Coronavirus: Baltimore Convention Center To Become Field Hospital

This article originally appeared on the Baltimore Patch

BALTIMORE, MD — One day after announcing the Baltimore Convention Center would be turned into a field hospital to handle the expected surge of patients from the new coronavirus, Maryland Gov. Larry Hogan toured the facility off Pratt Street.

The Maryland Department of General Services has leased the site, which the Maryland National Guard is readying for use. Hogan said he asked the Federal Emergency Management Agency (FEMA) for 250 beds and 50 bed packages for the program.

The 250 beds "will help free up the hospitals to care for more serious and critical patients," Peggy Daidakis, executive director of the Baltimore Convention Center, said at a news conference in Baltimore Wednesday morning. About 123,000 square feet of exhibit space will be converted into an alternative care facility, she said.

Johns Hopkins Medicine and the University of Maryland Medical System will partner to manage the daily operations, which Hogan said would encompass a field hospital and alternate care site.

"It will be a prototype for the state of Maryland," Daidakis said of the facility, which will be assembled by the National Guard with supplies provided by FEMA. "The Baltimore Convention Center team will be providing support services to make and keep the medical units operational. Workers who have been displaced will be returning to provide food service, telecommunications, utilities and other services needed for the care of the patients and needs of the care workers."

Getting the hospital ready is a key part of the hospital surge plan, according to Hogan. The plan is designed to prepare the state for an influx of patients beyond the capacity its medical facilities can normally accommodate.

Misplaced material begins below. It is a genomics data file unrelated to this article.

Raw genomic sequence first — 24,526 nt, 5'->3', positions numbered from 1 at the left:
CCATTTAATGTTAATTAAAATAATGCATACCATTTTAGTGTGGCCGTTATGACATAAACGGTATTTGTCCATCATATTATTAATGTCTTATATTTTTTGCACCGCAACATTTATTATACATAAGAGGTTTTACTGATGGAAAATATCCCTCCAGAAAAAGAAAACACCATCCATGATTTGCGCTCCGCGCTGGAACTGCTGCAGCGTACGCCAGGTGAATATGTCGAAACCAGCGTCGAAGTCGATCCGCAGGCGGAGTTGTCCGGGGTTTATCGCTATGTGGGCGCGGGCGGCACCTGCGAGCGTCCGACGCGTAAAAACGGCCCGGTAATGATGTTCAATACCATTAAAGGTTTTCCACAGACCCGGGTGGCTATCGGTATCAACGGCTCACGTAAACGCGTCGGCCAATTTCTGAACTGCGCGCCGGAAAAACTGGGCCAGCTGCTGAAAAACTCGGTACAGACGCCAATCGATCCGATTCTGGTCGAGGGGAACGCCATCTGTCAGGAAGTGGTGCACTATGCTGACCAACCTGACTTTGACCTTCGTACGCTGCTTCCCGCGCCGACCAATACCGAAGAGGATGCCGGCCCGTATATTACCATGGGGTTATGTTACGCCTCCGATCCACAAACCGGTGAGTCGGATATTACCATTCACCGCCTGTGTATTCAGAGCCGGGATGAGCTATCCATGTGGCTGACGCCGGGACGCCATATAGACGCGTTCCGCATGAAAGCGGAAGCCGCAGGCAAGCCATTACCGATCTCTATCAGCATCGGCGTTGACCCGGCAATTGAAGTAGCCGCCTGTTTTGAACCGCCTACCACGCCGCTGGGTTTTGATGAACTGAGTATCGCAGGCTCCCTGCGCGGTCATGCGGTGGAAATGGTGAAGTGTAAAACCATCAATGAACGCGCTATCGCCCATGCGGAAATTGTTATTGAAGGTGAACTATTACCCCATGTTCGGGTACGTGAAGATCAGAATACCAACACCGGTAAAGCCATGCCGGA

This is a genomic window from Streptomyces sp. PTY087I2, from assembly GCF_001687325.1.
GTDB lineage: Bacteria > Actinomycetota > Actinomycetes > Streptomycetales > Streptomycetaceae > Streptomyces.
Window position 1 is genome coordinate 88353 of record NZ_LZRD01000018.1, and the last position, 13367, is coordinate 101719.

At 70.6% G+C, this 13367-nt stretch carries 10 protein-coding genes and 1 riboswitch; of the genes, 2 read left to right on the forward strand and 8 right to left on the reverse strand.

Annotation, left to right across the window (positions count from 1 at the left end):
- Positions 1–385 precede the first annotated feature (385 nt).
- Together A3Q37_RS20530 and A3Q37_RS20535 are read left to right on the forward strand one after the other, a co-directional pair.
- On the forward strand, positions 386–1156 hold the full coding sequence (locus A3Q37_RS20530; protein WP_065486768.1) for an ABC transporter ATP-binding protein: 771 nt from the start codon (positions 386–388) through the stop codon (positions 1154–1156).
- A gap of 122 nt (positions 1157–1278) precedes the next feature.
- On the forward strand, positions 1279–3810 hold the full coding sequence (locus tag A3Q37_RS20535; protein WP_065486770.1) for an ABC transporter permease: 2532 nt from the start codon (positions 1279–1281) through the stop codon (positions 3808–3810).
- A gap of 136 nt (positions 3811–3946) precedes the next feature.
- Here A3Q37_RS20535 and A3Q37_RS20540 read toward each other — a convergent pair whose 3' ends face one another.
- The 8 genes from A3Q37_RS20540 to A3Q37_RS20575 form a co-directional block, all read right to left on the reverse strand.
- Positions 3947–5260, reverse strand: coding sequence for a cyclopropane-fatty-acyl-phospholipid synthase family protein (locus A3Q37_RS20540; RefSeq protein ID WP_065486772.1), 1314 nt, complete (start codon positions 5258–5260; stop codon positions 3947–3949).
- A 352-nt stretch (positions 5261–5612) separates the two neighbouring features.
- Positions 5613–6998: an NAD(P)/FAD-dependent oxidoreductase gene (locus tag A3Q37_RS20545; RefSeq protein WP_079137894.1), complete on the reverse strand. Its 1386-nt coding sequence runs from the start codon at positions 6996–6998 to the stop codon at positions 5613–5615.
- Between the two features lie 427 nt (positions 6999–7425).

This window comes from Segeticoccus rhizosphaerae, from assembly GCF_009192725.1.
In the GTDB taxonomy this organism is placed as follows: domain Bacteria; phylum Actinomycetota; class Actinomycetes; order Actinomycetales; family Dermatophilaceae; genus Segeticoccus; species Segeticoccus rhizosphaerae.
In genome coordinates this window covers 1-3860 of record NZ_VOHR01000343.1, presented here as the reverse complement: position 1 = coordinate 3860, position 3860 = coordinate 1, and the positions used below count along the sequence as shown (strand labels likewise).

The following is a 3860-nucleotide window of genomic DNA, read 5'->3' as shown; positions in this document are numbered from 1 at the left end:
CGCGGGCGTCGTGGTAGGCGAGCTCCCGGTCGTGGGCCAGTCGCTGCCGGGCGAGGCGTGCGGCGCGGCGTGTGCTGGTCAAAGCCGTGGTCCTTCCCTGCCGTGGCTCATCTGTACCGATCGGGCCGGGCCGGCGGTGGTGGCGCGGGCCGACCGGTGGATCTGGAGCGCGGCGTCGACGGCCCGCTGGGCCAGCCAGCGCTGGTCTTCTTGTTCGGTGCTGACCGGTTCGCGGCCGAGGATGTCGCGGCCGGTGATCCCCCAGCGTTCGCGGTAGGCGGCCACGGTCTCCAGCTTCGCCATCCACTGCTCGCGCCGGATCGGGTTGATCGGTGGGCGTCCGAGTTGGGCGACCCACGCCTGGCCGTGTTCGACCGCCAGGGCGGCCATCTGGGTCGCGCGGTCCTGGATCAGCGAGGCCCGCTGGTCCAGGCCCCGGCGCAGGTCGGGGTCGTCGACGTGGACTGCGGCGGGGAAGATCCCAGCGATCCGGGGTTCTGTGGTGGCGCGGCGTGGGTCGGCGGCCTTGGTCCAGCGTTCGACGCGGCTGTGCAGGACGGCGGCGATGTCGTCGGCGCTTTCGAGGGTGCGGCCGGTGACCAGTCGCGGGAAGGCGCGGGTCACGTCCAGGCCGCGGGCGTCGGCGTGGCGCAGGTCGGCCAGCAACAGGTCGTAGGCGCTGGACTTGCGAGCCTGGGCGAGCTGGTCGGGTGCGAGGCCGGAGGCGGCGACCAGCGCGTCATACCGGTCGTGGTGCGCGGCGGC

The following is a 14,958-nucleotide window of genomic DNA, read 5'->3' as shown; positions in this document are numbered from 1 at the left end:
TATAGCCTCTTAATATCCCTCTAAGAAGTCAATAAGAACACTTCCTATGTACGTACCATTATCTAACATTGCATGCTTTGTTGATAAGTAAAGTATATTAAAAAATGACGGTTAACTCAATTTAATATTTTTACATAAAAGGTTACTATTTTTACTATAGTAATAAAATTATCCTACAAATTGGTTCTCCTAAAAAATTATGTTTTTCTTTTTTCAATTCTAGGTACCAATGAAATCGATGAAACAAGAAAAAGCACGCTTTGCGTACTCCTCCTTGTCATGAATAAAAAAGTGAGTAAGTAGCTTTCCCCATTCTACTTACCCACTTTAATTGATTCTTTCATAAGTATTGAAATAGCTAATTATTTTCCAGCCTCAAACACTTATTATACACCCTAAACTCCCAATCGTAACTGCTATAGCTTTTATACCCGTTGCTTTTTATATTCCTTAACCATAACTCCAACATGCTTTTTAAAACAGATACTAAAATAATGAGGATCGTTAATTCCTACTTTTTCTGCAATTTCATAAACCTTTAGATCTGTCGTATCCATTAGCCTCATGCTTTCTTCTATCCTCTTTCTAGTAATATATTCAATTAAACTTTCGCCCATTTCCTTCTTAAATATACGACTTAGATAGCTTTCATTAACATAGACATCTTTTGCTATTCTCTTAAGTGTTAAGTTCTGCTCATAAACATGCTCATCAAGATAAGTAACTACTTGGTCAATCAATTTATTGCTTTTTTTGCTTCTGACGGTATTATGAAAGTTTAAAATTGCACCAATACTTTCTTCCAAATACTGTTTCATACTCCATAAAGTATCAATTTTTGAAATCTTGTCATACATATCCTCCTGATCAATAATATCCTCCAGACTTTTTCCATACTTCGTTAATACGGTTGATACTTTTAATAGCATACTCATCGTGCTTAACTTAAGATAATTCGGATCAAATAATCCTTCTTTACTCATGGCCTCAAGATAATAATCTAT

Governors around the country are working to address the shortage of hospital beds expected if there is a wave of coronavirus patients. In New York, the governor there toured a convention center over the weekend and announced plans to convert it into a field hospital. In Washington state, a soccer field may be converted into a field hospital for those who are not sick enough to be in hospitals but who cannot be at home due to the risk of infecting others.

In Maryland, Hogan said the projections called for 6,000 beds to be made available to handle an influx of patients from the coronavirus. There are 900 hospital beds available, he reported Monday, and said 1,400 more would be made available by early April. Mercy Medical Center is also adding a 32-bed acute care unit to its hospital in the next few months.

In addition, the state has worked to reopen the closed hospital in Laurel, with 135 hospital beds opening "in short order," Hogan said Monday.

Freight will be arriving at the Baltimore Convention Center in the days ahead, according to a statement provided to WBAL from Daidakis, who said the building was closed to the public until further notice and just because supplies will be arriving "does not mean those services are imminent."